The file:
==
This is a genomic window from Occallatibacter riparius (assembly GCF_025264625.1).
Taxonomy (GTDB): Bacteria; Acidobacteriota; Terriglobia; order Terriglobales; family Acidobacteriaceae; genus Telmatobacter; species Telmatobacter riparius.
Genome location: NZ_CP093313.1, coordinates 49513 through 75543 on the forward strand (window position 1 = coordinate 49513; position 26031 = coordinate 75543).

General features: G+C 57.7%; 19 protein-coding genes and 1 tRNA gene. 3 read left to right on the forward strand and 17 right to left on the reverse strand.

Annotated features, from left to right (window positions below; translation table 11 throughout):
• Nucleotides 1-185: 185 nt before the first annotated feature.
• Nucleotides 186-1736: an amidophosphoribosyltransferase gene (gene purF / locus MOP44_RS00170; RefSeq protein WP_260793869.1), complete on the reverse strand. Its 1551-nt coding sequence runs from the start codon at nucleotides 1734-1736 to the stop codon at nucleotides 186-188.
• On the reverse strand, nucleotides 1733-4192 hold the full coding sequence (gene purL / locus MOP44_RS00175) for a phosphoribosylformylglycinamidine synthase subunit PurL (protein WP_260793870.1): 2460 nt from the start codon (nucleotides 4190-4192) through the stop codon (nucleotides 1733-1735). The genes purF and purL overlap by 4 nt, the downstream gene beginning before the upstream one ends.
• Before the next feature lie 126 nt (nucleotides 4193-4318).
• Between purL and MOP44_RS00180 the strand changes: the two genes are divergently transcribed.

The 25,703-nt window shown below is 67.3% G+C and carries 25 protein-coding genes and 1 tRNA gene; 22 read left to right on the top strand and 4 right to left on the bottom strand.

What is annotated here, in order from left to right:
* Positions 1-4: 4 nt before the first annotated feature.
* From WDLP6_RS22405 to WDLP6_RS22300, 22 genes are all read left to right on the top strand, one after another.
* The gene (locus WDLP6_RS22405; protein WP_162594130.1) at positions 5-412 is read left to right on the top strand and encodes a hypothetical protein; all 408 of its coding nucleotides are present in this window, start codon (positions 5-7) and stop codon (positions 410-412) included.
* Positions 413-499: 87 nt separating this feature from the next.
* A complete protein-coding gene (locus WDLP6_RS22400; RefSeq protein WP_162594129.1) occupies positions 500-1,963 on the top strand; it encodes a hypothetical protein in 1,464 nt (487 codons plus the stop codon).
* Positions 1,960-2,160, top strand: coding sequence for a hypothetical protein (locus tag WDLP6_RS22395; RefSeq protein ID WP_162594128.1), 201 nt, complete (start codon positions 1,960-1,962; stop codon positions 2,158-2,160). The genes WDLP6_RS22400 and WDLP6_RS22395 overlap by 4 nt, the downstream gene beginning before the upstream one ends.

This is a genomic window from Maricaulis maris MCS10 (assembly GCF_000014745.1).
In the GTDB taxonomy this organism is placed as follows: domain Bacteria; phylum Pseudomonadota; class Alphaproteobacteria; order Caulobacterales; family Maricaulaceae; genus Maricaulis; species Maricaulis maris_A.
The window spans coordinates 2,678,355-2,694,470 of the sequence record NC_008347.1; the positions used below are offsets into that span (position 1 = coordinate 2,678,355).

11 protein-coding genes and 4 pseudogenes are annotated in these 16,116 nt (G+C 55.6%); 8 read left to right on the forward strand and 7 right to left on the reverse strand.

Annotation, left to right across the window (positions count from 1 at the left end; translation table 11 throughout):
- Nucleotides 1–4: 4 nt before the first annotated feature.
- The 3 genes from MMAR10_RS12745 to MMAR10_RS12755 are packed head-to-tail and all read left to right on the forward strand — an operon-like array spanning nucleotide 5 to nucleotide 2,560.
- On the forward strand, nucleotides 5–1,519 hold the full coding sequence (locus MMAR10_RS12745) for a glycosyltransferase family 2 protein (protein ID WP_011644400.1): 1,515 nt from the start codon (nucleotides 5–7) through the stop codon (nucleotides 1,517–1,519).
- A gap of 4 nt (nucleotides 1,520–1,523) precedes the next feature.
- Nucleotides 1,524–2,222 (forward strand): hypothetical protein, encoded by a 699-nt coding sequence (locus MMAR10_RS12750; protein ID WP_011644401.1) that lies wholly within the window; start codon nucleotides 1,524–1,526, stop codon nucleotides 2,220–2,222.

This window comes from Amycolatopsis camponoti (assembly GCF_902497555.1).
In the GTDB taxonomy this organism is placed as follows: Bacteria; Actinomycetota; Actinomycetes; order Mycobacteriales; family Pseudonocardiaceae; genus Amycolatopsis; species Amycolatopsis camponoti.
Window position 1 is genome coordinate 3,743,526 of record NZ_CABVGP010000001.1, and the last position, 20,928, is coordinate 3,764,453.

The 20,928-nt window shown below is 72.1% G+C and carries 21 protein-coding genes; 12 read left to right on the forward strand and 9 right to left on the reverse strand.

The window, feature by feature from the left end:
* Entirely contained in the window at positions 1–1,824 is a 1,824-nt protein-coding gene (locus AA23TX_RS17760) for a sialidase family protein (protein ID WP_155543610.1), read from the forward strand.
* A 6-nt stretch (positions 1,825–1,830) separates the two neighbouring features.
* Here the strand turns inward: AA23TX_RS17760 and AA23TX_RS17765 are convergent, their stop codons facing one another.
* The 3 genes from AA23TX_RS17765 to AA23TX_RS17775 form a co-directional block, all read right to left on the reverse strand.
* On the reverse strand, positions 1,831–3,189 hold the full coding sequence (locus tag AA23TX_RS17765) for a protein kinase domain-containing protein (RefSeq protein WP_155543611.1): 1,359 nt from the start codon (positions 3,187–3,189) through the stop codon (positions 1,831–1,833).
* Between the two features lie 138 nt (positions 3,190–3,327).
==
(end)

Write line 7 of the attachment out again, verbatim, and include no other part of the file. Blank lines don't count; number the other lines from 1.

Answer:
• Nucleotides 186-1736: an amidophosphoribosyltransferase gene (gene purF / locus MOP44_RS00170; RefSeq protein WP_260793869.1), complete on the reverse strand. Its 1551-nt coding sequence runs from the start codon at nucleotides 1734-1736 to the stop codon at nucleotides 186-188.